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Second-generation EGVM trapped in Sonoma County

Moths representing the second generation of the European grapevine moth this season were trapped in early June in Sonoma County, Calif.

University of California Cooperative Extension Viticulture Farm Advisor Rhonda Smith and UC IPM Specialist Lucia Varela are recommending growers in a state quarantine for Lobesia botrana or within 0.6 miles of it consider making an insecticide application to control EGVM larvae.

The first moths of the second generation were trapped on June 10 in vineyards in Oakville and Rutherford. Grapes were severely damaged by EGVM last year in this same area. At least two vineyards were not harvested in 2009 because of the damage to fruit.

Three generations are expected this season on the North Coast.

More than 900 square miles have been placed under quarantine after moths were trapped last fall and this spring on the North Coast.

EGVM is unlike other tortricid vineyard pests found in California, according to the two UC scientists.

Its unique biology causes significant damage to clusters and reduces yields. Eggs are laid singly and almost exclusively inside grapevine clusters and larvae feed on and inside developing flowers and berries. In the second generation, females lay their eggs individually on berries. Initially the larvae will form a silken tunnel by the cluster rachis, tie several berries together and feed on berry surfaces. Larvae penetrate mid-size berries where two berries touch.

The preferred timing to achieve optimal control of EGVM during the second generation is during the egg or young larval stages. At this time of the year EGVM females will take about four to six days to mate and begin egg laying. Peak flight/peak egg laying is predicted for June 30. Egg and larval development is completed in about six and 25 days, respectively. Larvae then pupate and adult moths (third flight) emerge six to 14 days after pupae form.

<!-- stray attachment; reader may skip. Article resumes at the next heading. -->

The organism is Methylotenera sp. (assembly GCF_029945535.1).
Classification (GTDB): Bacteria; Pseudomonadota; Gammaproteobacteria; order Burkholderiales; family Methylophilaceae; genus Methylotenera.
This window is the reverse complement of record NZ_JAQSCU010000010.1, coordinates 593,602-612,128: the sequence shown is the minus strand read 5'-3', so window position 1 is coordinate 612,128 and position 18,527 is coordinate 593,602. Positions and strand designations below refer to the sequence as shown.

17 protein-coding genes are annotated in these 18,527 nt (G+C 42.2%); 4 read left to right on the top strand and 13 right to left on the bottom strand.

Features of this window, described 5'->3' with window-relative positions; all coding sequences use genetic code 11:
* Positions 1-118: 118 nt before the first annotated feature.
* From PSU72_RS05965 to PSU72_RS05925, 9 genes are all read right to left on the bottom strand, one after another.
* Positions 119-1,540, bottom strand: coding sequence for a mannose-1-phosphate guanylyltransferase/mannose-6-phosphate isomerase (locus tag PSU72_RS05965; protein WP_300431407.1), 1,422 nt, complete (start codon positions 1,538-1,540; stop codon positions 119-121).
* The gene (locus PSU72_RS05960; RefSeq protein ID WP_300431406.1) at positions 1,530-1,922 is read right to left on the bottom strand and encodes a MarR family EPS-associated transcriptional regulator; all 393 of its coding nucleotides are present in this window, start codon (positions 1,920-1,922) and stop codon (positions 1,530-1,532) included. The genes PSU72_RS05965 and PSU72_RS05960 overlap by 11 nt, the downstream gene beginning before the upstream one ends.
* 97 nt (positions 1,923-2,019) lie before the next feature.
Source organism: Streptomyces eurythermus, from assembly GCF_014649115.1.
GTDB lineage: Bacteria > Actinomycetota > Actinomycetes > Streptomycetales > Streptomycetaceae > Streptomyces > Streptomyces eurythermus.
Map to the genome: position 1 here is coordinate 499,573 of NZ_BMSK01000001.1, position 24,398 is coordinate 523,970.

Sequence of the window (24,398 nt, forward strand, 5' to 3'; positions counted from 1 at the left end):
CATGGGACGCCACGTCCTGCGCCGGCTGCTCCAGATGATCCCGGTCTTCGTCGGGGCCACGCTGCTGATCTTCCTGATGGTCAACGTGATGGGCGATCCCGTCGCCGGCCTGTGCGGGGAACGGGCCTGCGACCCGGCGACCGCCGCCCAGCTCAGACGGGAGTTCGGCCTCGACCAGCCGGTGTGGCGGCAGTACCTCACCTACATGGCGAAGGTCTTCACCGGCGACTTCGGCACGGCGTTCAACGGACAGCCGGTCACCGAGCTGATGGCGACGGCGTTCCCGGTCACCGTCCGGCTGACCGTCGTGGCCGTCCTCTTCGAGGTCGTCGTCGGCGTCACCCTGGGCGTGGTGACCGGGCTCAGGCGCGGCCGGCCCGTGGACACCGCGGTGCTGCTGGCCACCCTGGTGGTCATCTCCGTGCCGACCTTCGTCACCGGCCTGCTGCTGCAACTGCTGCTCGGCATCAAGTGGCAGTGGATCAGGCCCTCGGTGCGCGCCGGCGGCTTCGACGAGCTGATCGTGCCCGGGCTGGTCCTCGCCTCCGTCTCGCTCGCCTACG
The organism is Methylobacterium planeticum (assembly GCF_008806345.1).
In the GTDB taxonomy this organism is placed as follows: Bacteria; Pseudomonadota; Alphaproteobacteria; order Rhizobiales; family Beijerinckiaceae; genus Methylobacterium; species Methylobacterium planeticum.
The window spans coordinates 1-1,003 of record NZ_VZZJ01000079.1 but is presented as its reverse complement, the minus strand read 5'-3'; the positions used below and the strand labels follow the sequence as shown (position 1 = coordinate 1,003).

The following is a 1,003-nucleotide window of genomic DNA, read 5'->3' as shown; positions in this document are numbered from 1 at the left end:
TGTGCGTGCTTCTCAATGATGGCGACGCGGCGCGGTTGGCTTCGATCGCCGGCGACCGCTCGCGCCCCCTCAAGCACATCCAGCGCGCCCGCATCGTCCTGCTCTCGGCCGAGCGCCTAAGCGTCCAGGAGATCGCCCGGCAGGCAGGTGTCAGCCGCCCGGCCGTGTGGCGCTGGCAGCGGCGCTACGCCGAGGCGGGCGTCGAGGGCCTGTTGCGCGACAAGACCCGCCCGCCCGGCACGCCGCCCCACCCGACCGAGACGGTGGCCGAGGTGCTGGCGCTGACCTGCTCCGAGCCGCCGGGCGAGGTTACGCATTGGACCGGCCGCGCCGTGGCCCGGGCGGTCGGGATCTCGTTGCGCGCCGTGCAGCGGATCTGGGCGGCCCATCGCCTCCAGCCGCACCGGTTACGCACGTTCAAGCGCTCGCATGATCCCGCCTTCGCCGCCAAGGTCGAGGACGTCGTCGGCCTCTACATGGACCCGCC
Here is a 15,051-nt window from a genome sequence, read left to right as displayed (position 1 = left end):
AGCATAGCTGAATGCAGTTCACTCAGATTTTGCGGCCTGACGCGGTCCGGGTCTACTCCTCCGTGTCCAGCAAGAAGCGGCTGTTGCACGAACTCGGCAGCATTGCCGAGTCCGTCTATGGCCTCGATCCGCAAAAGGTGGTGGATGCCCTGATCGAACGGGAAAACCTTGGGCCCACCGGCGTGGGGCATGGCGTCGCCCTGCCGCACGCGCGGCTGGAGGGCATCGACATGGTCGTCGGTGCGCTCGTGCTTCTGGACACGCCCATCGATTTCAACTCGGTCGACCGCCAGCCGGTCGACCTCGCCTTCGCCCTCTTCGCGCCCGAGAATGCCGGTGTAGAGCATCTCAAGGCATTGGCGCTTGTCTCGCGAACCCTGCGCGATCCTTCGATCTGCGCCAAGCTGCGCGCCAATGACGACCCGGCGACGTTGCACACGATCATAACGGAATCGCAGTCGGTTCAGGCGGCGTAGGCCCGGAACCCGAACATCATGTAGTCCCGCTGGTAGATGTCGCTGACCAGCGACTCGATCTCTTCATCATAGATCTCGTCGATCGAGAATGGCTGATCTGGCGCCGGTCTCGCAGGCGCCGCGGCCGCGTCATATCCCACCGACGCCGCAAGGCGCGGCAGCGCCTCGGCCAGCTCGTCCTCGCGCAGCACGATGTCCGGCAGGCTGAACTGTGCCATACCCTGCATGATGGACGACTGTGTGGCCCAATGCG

At this time, Smith and Varela are encouraging conventional growers to apply Intrepid 2F (methoxyfenozide) or Altacor (chlorantraniliprole) for the second generation. Both are ovicidal and larvicidal and have activity against eggs and larvae. For the second generation Altacor is best timed pre-oviposition (any time between June 16 and June 24) and Intrepid is best timed against eggs, or against first and second instar larvae (any time between June 16 and June 30 preferably, but not later than July 7). At the higher rates, they will have about a 21-day residual.

For organic growers, the available materials are larvicidal only and do not have as long residual.

These include Entrust (spinosad) and “Bt” (Bacillus thuringeinsis) products. The first application of either of these materials should be made at egg hatch which is estimated to be about June 24, according to the two UC experts.

Two or more weekly applications are required to control larvae.

Spray coverage is critical; aim at the clusters and use enough water to thoroughly wet. Although it is not expected, Smith and Varela indicate it is possible that EGVM larvae will be missed by a single application of a conventional material for a few reasons. First, the application may have gone on late and larger worms are difficult to kill; second, spray coverage on clusters was poor. If larvae are found in clusters two to three weeks after an application, and they are confirmed to be EGVM, growers will have to make a second application with a different material. The following products are options: Success, Avaunt, Delegate and Agri-Mek. It is assumed that growers who use a Bt or Entrust will have to make at least three applications in the second generation.

Pyrethroids, carbamates and organophosphates also control EGVM, but they are highly disruptive to natural enemies, according to Smith and Varela. Specifically, natural enemies of grape mealybug and spider mites will be killed and damage will be caused by these pests.

Lobesia botrana was verified in Napa County in September 2009. It was the first find of this Lepidopteran pest in North America.

EGVM is currently targeted for eradication in California by the California Department of Food and Agriculture (CDFA) and the United States Department of Agriculture – Animal Plant Health Inspection Service (USDA-APHIS).

Pheromone traps that attract male adult moths are deployed and monitored by the Sonoma County Agricultural Commissioner at a density of 16 traps per vineyard square mile. If two or more adult male moths are caught in traps placed no further than three miles apart, then a quarantine is established by CDFA. A quarantine is also triggered if more than one adult moth is caught in a single trap. The quarantine encompasses a five-mile radius from the trap(s) that caught moths. Trapping density increases to 25 traps per vineyard square mile inside a quarantine area. Traps are serviced every two weeks.

Sonoma County growers may place their own pheromone traps for EGVM. However, growers are asked not to place traps within 30 meters of any other EGVM trap in a vineyard.

TAGS: Management
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